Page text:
A large percentage of new moms will deal with female urinary incontinence in the first year after childbirth. Even uneventful pregnancies with minimal complications can result in this incredibly common condition. Yet many women feel embarrassed by their incontinence and wonder why it’s taking so long for things to get back to normal. In response, urology specialists at Medical Center Urology say that there is absolutely nothing to be ashamed of—and that there are ways to treat it.
If you’re affected by postnatal incontinence, or worry that you might be, here’s what you need to know:
C-Sections Don’t Prevent Incontinence: Some women are tempted to plan for a C-section instead of going through a vaginal birth, but they may end up getting postpartum incontinence anyway. This is because a predisposition toward incontinence could be genetic.
You Can Exercise & Play Sports With a Pessary: If you’re concerned about female urinary incontinence limiting your ability to stay active, ask a urologist about fitting you for a pessary. Designed to sit inside the vagina, pessaries are used to treat a variety of pelvic conditions by providing extra support. They’re meant to be inserted in the morning and removed at night.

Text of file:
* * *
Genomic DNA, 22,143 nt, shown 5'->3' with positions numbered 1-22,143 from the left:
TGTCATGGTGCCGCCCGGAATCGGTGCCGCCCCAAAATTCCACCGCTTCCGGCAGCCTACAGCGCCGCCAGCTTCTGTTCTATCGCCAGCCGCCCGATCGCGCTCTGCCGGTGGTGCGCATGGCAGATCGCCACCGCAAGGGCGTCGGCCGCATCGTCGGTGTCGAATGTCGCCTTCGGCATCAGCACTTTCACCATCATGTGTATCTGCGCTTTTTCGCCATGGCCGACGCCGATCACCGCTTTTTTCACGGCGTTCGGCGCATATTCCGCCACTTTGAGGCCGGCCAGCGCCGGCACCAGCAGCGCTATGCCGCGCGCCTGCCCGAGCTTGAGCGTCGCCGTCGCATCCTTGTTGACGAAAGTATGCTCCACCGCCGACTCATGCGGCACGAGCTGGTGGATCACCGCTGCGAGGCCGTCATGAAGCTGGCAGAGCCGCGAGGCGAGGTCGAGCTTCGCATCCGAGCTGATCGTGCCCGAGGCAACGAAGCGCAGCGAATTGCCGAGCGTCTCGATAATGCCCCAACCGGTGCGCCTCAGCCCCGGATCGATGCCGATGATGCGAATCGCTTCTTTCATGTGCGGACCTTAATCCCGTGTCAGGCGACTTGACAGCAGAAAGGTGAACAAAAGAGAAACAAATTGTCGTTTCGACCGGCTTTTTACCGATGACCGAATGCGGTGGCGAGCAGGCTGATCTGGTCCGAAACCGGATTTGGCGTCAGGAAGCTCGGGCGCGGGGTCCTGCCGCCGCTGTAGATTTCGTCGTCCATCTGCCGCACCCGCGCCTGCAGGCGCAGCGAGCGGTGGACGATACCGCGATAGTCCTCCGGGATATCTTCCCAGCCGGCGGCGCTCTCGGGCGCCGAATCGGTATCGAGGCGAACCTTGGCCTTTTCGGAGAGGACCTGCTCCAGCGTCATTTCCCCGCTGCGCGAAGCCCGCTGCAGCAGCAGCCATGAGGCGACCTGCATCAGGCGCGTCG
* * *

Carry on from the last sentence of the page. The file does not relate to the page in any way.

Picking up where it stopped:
Kegel Exercises Can Minimize Female Urinary Incontinence: Otherwise known as PC (pubococcygeus) squeezes, Kegel exercises after childbirth can help minimize both types of incontinence: stress incontinence, which is when you urinate a small amount after a large sneeze, cough, or laugh, and urge incontinence, which is also known as an overactive bladder.
Surgery Is Available for Stress Incontinence: In severe cases of stress incontinence, you might consider getting a “bladder sling,” a U-shaped mesh sling that supports your urethra. Surgery is quick and minimally invasive, and is a great long-term option for those who don’t plan on having more children.
Medical Center Urology is located in High Point, NC, and treats patients with female urinary incontinence every day. To set up an appointment, give them a call at (336) 882-0220. More information about their practice is available online.